Sling TV announced today that its free streaming options were coming to Android mobile users. The ad-supported service provides close to 400 channels and 41,000 on-demand titles from across a huge spectrum of partners within the Sling TV app. Sling TV says that this summer the free selections will include:
- “True Crime Story: Look Into My Eyes” (AMC+)
- “The Walking Dead: Dead City” (AMC+)
- “Outlander” (Starz)
- “Catfished by Captives & the Disappeared” (Showtime documentary series)
- “Cannes Confidential” (AMC+)
- “Heels” (Starz)
- “Billions” Season 7 (Coming in August to Showtime)
But will anyone who isn’t a paying customer see them?
One of the most talked about terms in the TV business these days is FASTS. The term coined by industry analyst, Alan Wolk, means Free Ad-supported Streaming. While not a perfect acronym it helps to simplify a somewhat complicated set of apps and services. It should be no surprise that Sling TV got in on that game. People love free content. But Free Stream is different than the majority of other services.
How is Free Stream different than all other services?
Because in order to get ahold of the content in the first place users have to have the Sling TV app installed. And Sling TV is not traditionally associated with free stuff. Sling TV is a subscription-based, cable replacement service, the originator of the concept in fact. The free content is totally available in the app, but at first glance, you would not know it. Especially if you look at the Sling.com website. In order to get to the free content one has to check out a tab in the upper right-hand corner.
It is small and out of the way vs the big orange/red button that says “TRY US TODAY”, or “See the best deals.” That call to action leads people to the company’s subscription services. It all makes it abundantly clear that the idea of Free Steam is meant to get people to add the Sling app and hopefully sign up for its monthly subscription service. That may well result in new subscribers. But it sort of misses the point. Effective FASTS are part of the advertising and streaming landscape of the future, not a tool to make people sign up for paid services. They create markets whereby they can make money without subscribers the old-fashioned way. By selling ad-time.
Other companies that offer free content as part of their portfolio approach it all completely differently. The similarly named “Freevee” from Amazon is a stand-alone free streaming app with multiple live streaming channels and an on-demand menu. The same content also has a home on Amazon’s Prime Video app. But users do not have to navigate through Amazon’s paid content to get to it if they do not want to. In fact, we still see people complain about the ad-supported offerings because they think that Amazon is making them watch ads for premium subscription content. The Freevee app is rather free of Amazon branding with its yellow and purple vibe and is different enough that many people probably have no idea the two brands are part of the same corporate family. The same can be said for Paramount’s Pluto TV. Pluto TV did not start as a Paramount property. But the former startup is a valuable part of the companies streaming ambitions serving as a portal of sorts for the company programming with ads for Paramount+ sprinkled in. But Pluto TV again is its own app. Paramount puts programming it owns on the app along with many of the same free channels found on Freevee and Free Stream along with select episodes of shows exclusive to its paid sibling. The hope is that if users watch 2-3 episodes of something like Star Trek Discovery, they will decide its worth spending $5.99 per month to watch the whole show.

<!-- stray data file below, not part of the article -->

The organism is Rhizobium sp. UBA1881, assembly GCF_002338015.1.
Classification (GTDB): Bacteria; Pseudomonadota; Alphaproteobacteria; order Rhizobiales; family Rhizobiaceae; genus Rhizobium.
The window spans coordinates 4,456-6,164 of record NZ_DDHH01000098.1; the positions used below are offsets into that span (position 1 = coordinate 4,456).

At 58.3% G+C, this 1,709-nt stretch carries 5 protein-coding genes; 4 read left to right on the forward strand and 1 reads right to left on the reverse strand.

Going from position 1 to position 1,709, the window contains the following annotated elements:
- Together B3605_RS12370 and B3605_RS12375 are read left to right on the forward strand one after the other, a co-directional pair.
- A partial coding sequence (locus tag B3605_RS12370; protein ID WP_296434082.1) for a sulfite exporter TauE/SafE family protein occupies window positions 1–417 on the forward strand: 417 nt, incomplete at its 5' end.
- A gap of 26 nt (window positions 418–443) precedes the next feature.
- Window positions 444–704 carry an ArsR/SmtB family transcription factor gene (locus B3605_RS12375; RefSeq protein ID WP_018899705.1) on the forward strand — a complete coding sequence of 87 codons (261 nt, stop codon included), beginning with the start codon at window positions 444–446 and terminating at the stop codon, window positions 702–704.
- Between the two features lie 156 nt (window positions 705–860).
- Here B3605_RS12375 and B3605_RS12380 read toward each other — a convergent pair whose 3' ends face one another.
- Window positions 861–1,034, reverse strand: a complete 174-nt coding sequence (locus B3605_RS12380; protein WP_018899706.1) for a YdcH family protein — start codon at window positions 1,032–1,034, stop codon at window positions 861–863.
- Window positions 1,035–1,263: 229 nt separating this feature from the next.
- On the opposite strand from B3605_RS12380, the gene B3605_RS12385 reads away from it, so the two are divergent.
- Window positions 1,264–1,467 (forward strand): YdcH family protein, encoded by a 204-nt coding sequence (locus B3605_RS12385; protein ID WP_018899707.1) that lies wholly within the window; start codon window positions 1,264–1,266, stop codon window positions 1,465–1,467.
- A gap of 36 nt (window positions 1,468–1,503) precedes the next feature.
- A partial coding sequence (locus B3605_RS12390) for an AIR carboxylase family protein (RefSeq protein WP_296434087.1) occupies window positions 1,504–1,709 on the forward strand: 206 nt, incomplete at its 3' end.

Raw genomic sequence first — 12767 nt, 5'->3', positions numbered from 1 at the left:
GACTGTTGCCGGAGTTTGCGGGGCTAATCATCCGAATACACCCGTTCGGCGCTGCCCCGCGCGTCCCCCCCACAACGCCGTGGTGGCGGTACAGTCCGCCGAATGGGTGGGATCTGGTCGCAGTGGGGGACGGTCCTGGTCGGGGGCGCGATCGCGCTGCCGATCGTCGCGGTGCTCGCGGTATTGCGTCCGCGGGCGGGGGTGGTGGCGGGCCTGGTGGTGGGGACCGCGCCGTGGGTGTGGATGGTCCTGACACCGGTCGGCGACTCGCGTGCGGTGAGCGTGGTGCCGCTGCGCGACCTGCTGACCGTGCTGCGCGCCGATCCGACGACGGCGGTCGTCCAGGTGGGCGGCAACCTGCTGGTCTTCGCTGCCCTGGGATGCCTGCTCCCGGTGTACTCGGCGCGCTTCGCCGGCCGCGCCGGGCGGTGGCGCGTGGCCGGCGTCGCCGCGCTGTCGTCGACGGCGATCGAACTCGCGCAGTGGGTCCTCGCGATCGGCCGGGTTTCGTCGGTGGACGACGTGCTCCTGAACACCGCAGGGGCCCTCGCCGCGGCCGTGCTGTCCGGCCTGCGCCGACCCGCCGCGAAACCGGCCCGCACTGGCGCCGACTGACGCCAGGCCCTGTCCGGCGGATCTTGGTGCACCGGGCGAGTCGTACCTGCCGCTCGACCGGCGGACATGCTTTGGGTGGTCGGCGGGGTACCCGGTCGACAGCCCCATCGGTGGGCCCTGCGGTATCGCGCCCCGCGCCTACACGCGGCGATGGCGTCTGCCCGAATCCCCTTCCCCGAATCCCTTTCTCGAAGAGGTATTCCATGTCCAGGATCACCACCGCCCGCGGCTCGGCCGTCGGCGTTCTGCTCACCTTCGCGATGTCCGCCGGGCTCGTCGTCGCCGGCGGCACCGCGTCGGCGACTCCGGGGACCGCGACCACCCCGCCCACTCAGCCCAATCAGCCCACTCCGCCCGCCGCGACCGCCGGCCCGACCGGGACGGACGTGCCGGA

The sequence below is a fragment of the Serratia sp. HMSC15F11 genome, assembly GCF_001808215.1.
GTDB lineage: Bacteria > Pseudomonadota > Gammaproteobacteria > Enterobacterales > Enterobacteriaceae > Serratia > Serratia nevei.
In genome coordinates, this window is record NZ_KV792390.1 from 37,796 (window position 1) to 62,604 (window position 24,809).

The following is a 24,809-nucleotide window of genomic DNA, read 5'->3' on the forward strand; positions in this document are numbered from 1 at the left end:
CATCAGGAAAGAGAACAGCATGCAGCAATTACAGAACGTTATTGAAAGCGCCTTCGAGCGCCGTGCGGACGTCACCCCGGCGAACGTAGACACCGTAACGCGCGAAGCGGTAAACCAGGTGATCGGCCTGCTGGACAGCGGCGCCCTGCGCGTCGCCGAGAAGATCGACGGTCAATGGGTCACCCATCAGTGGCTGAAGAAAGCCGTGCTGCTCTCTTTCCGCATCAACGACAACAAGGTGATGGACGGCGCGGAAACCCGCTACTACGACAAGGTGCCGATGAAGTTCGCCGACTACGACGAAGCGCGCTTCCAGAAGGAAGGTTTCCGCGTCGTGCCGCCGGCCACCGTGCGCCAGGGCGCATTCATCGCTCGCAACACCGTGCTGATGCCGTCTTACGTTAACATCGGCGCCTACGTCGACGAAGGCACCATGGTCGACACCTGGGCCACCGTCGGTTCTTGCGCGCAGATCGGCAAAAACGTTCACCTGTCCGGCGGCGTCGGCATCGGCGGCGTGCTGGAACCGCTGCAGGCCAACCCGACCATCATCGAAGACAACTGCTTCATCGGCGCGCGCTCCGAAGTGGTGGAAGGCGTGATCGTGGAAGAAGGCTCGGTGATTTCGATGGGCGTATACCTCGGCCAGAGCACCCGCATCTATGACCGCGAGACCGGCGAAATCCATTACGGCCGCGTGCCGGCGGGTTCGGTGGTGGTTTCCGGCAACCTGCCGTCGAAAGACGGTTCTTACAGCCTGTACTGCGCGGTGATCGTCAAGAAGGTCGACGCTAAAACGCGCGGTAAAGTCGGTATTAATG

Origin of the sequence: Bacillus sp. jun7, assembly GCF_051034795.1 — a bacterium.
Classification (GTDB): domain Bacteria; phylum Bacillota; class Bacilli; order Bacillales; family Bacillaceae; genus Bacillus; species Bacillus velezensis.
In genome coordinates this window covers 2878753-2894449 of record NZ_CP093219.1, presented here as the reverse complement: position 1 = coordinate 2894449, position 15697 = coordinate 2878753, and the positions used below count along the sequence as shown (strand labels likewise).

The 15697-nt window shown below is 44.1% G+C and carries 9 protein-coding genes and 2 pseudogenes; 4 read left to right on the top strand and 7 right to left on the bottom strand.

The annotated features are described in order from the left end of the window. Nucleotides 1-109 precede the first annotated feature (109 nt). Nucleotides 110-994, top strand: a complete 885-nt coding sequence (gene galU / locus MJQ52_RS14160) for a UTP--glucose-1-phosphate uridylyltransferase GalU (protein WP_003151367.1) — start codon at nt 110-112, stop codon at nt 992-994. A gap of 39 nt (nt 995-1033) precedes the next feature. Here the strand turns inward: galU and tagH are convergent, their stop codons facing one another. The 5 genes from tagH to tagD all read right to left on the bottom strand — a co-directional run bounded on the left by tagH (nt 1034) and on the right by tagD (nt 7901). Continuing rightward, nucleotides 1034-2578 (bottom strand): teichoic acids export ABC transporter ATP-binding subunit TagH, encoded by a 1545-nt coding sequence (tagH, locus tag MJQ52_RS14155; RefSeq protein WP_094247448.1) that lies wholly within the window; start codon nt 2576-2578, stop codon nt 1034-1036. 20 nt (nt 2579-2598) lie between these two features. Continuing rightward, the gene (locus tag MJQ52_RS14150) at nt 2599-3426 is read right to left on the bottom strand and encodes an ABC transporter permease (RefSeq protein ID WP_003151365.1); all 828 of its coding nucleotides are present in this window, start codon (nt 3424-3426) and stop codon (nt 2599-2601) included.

Tubi is owned by FOX, Xumo Play is owned by Comcast, but it does not require the Xfinity app.
I think Sling TV/Dish doesn’t understand the idea that Free ad-supported streaming services are their own revenue source that could eventually eclipse subscription services. But using it as a breadcrumb instead of the destination itself is more of a retail approach to TV. Get them in with the sales and coupons and then get them to buy the things that are not discounted and spend more money overall. Maybe I’m wrong. It wouldn’t be the first time, but you might notice that the other cable replacement services do not as the same thing of consumers. YouTube integrates free content into YouTube TV but like Amazon allows users to access the same content via the free YouTube app. Hulu with live TV does not have a free app or selection at all. Neither does DirecTV Stream.
If Sling TV wants to get people watching its own free TV and in so, also watching ads, then it needs to launch a slick new standalone service. New app, different branding, easy interface etc. It could use the same bones as the Sling TV interface if it wants. But it needs to get the market asking “What’s” “_______” TV? The name almost doesn’t matter. Just as long as it is a different app. Heck, it can just be the Free Stream App or like lots of apps a weird collection of vowels and conconents LUJO TV! But what they are doing now, just doesn’t make sense in the modern market.